I have this situation: I suffer from PTSD and have many triggers especially mainly bullies or retaliation.

In the place where I work there is a person who has been bullying me for awhile. This was perceived by me as a trigger, but in my situation I find it really difficult to talk with appropriate manners since it overwhelms me with rage. This is not counting the amount of stress that induce in me and the lack of sleep, etc. All things that make it more difficult for me to speak appropriately.

I've read posts here about how to handle similar situations but I did it too late, since I did what most of those post strongly recommend to avoid doing. One day with apparently no reasons, after a night of no sleep, because of another very stupid joke he said to me, I went to talk to him in the workplace face to face and I used foul statements because I was trembling for hours before I decided to do this.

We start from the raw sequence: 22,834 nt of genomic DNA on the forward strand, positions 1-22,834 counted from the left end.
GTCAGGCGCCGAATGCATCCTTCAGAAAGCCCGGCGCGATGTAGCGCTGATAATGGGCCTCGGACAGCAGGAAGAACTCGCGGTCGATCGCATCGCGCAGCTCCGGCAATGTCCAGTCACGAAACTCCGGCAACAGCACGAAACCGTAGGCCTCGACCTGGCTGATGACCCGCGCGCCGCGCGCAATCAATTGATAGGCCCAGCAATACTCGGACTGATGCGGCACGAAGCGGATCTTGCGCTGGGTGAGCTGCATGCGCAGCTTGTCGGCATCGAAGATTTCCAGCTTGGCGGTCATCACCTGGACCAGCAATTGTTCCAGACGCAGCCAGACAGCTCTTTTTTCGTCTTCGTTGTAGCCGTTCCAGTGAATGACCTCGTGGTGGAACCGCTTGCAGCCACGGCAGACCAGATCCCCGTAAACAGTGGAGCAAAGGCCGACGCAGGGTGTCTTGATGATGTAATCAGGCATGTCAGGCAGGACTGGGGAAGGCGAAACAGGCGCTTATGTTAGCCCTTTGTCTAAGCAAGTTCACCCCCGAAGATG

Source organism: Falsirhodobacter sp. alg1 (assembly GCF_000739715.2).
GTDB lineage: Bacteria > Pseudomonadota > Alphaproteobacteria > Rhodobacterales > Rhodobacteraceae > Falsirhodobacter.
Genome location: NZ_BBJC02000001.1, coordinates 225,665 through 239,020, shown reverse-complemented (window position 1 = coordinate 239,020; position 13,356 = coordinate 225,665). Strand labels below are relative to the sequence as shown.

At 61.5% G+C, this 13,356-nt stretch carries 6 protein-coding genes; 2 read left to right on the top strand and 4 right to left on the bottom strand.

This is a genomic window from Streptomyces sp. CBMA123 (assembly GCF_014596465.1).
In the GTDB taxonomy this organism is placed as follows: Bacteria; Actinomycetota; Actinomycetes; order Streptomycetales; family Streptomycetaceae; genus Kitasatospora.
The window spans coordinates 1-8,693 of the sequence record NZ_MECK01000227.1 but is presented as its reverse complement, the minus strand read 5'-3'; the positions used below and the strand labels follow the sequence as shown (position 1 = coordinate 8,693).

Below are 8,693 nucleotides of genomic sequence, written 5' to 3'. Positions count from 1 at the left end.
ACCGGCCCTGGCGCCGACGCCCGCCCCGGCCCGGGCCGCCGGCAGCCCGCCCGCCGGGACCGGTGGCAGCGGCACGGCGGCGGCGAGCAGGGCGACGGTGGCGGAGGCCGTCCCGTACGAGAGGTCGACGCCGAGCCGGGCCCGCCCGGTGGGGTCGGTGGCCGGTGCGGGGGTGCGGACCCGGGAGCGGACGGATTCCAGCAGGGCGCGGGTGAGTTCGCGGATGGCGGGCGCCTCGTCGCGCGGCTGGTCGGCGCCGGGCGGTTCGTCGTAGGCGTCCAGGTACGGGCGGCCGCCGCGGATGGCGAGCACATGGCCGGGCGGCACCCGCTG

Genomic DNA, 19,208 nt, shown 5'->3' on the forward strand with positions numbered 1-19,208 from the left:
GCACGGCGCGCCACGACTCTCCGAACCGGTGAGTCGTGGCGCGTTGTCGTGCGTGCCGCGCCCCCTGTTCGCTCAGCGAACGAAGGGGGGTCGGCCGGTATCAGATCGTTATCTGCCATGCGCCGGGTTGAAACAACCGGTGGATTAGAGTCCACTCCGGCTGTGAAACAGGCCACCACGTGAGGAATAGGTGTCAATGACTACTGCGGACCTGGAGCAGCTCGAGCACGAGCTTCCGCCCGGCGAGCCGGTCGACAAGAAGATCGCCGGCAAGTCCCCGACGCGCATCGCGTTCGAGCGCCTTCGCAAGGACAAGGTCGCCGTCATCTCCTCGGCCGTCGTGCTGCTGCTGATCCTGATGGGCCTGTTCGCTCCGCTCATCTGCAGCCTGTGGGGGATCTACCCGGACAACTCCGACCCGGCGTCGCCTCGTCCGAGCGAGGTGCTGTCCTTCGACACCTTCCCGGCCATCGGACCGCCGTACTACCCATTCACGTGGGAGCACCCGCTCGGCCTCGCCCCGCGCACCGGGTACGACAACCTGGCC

I spoke with my supervisor about this since he has hints about my situation, but I have been told that I must learn how to talk with people. I cannot talk normally with people in these situations. I know that now the thing is escalating against me due to what I said.

I don't know how to handle this. I like my workplace and many of my colleagues, but I'm thinking about quitting before further escalations since I do not know how to act.

Can anyone give me some advice? Have you dealt with similar situations? Can you help me to understand the outcomes of this?

  • 8